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May 29, 1969 - Image 6

Resource type:
Michigan Daily, 1969-05-29

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Page Six


Thursday, May 29, 1969

Athletic Department makes it official- ,i ta

ts take all-sports title

"r " "" Y Y ti+. wY .s v

Stadium to have synthetic turf by fall
The Athletic Department made it official yesterday.
Michigan Stadium, the largest football arena in the country,
will have an artificial carpet in time for this fall's first foot-
ball game.
Athletic Director Don Canham announced plans for in-
stalling Tartan Turf from wall to wall in the 101,001 seat
edifice after the formality of approval by the Board in Con-
trol of Intercollegiate Athletics.
Canham also hopes to put Tartan Turf down on one of
the practice fields on Ferry Field. Canham feels that it isr
essential to- have this practice area so that the players will

New York
prep s tar
The fortunes of University of
Michigan basketball may be on the
rise. The athletic department an-
nounced yesterday that one of the
truly outstanding high school cage
prospects in the country would be
attending Michigan this fall.
Henry Wilmore, a six-foot four
senior at Rockwood Academy in
Lenox, Massachusetts, has official-
ly announced his intention to en-
ter Michigan this fall.
Wolverine cage mentor Johnny
Orr said yesterday that "Wilmore
is one of the best high school
players in the country. Henry can
play anywhere, but we'll probably
use him in the corner."
During the past season at Rock-
wood Wilmore averaged 33 points
and 23 rebounds a game. His
single game highs were 47 points
against Milford Academy of Con-
necticut and 39 rebounds against
De Witt Clinton High School of
New York City.
This past season The Boston
Globe named Wilmore to the All-
New England Prep School Team
and prior to entering Rockwood,
Wilmore had been named to the
P.S.A.L. All New York City Team,
first team in 1968 and had received
Honorable Mention in 1967.
Wilmore's exploits were not con-
fined to the basketball court. The
200-pounder also excelled in cross-
country, baseball and tennis as
well as in the classroom.
The New York City native had
an average of 88 and was third in
a graduating class of 19.
Wilmore is only the second bas-
ketball player to be successfully
recruited for the 1969-1970 fresh-
man.basketball team. John Lock-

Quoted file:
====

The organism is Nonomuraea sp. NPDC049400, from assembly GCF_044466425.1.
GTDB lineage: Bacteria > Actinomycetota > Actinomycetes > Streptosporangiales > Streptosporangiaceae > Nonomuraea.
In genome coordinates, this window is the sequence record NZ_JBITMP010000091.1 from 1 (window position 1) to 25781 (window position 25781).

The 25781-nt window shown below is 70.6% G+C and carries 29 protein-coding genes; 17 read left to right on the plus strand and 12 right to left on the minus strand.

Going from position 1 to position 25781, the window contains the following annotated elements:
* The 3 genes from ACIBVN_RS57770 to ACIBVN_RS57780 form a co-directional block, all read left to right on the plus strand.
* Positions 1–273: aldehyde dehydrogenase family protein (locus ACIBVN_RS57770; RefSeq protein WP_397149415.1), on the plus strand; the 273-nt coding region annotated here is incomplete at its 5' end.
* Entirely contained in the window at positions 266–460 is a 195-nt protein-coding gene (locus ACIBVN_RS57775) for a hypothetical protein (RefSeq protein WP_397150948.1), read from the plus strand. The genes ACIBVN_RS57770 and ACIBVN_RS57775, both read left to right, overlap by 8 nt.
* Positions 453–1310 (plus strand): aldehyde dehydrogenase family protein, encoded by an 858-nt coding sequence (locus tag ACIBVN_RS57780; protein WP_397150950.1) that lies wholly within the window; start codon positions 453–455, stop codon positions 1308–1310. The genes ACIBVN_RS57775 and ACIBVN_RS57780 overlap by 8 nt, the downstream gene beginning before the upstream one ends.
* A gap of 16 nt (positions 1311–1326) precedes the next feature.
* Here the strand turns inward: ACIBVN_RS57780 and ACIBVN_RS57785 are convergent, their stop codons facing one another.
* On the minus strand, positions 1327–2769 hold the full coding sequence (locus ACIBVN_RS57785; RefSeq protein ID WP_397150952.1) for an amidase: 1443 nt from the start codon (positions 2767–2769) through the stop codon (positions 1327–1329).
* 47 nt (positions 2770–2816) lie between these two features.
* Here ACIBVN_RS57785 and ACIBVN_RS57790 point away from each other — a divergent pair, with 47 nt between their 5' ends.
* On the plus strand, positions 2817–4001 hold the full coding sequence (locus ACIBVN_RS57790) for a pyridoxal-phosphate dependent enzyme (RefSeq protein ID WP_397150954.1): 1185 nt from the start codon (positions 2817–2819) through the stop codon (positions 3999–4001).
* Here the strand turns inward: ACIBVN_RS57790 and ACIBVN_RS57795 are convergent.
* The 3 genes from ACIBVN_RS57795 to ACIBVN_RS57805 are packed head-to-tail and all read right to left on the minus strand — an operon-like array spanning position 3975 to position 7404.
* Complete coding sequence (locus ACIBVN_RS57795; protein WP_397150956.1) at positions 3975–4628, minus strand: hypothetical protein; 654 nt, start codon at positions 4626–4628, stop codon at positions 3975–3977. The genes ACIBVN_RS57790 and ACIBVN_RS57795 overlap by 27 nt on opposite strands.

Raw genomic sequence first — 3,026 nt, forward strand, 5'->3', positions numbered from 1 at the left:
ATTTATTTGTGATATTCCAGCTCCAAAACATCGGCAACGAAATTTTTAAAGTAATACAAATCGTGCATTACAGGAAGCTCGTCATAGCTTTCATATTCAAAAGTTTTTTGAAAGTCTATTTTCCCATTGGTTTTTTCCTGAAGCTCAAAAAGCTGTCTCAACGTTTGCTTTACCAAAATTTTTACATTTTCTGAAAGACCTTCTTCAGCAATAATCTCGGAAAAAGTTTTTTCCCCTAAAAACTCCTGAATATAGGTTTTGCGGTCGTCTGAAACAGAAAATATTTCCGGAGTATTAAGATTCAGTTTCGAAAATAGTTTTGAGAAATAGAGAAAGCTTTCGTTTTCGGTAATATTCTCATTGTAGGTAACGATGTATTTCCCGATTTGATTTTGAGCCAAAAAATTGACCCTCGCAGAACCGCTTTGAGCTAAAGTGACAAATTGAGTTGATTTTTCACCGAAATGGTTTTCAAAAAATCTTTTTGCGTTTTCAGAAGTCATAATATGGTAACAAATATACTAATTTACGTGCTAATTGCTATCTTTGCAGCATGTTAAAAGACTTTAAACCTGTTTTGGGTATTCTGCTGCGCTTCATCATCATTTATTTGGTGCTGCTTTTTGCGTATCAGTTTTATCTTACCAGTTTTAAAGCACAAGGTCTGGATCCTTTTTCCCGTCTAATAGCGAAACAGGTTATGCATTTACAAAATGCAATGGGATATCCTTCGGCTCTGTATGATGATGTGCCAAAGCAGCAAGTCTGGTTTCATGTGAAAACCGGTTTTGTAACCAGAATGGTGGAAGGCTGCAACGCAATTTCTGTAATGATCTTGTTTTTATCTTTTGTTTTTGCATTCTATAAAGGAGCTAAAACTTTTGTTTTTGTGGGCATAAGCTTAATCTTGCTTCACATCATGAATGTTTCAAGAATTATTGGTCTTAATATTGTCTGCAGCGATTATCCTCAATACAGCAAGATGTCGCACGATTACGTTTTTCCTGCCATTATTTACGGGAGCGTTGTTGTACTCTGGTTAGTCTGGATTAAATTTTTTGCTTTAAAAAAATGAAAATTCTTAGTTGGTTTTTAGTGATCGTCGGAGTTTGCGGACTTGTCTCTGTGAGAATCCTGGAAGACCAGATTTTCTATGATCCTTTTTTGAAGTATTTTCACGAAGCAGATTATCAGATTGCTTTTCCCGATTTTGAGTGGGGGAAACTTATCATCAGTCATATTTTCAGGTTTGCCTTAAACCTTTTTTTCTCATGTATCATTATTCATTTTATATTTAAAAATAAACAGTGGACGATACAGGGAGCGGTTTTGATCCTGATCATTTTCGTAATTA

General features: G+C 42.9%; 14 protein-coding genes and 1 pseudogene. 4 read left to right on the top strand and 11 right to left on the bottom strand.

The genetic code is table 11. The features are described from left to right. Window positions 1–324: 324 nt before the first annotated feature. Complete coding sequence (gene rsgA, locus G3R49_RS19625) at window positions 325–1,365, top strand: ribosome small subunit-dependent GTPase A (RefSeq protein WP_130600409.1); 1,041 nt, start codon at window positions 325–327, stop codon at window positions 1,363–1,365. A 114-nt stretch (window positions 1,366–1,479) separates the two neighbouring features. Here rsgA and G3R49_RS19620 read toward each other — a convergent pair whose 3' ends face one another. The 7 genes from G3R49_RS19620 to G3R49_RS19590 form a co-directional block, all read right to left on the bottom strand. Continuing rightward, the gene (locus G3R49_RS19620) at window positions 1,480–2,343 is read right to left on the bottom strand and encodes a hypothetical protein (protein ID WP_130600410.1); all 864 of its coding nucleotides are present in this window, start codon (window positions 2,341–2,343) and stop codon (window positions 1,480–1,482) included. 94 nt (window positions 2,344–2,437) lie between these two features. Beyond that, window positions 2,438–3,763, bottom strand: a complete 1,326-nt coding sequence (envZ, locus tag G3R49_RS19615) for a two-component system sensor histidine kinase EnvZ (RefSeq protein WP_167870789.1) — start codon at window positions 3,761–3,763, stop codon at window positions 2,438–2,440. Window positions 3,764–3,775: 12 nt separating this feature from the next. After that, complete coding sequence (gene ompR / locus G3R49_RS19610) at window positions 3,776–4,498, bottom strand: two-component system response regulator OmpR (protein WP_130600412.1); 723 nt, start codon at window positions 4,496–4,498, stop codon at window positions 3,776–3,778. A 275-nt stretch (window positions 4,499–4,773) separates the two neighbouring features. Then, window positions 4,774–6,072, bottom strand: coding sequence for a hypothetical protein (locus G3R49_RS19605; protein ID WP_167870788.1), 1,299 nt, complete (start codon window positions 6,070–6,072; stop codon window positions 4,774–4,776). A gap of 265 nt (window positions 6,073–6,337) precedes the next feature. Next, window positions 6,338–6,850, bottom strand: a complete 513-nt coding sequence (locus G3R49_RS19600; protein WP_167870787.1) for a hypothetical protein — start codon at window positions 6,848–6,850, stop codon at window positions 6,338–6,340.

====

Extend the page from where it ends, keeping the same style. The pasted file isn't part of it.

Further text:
ard, a six-foot-seven cager from
Detroit Pershing, announced in
January his intention of attending'
Orr said yesterday that the Wol-
verines were close to adding sev-
eral other athletes. "We've got our
eyes on a few boys, but we don't
like to announce anything until
it's official. I think we'll have a
real good team."
Other players, who could be
considering Michigan, are Ron
King, a Kentucky all-stater, and
Melvin Davis, who played for
Brooklyn's Boys' High. Both visit-
ed Ann Arbor with Wilmore last

adjust to the synthetic grass. W
The money for the practice field
turf would come from the Intra-
mural Advisory Board. Because the
Boards gets their money from gen-
eral funds, this project will need
Regental approval.
Canham is optimistic that the
Regents will approve the field at
their June meeting.
The Intramural Advisory has
already funded money to be used
for the installation of lights on
the practice area, allowing this
field to be used at night by club
sport and Intramural groups. Both
the stadium and the practice fieldM
will be open for use by these
groups when they are not .in use .
by the football team. c
Canham estimates that the sta-
dium, used only about ten times t
each year for games and scrim-
mages, could now be used at least H
100 times annually. -
"The advantages of this instal-
lation are just too numerous to
ignore," Canham said. "The manu-
facturers agreed to install it at
their original price. Increasing de-S
mand for Tartan Turf also made Hu]
it imperative for us to act now. I ped
believe very major institutions will exp
be playing on artificial turf within roll
the next five years." tor
Maintenance costs will also be yesi
drastically reduced. Unlike regular D
grass, synthetic turf are impervi- vict
ous to wear and weather. The Hia
University, however, does not plan oft
to cast out the old stadium grass S
entirely out the door. Hia
The extisting turf will be strip- and
ped and relaid on Ferry and South La
Ferry Fields to replace badly worn
surfaces on these areas. cor
Perhaps the biggest advantage eig]
of Tartan Tu'f is the reduction of trie
injuries that seems to accompany Ke
its use. Michigan head coach Bo Hu
Schembechler noted that "studies Hia
have shown that football injuries
are really cut down with the use u
of this artificial surface. Other ard
coaches who have played on this the
type of surface are unanimous in ing
their approval." - the
Research into rugby injuries has pin
conclusively shown that there is a pin
impressive drop in leg injuries on one
an artificial surface. Rugby's con- str
tinuous. play usually completely Str'
decimates a normal grass surface len
in one or two games, but it would run
not even fare a'sythetic surface. left
The Daily has learned from re-
liable sources that the Grand Ex
Rapids Alumni Association is con-M
sidering making a sizeable gift to tere
the Athletic Department to help dro
finance the project. Canham, and
when questioned by The Daily, said Do
that he had as yet received no of- nig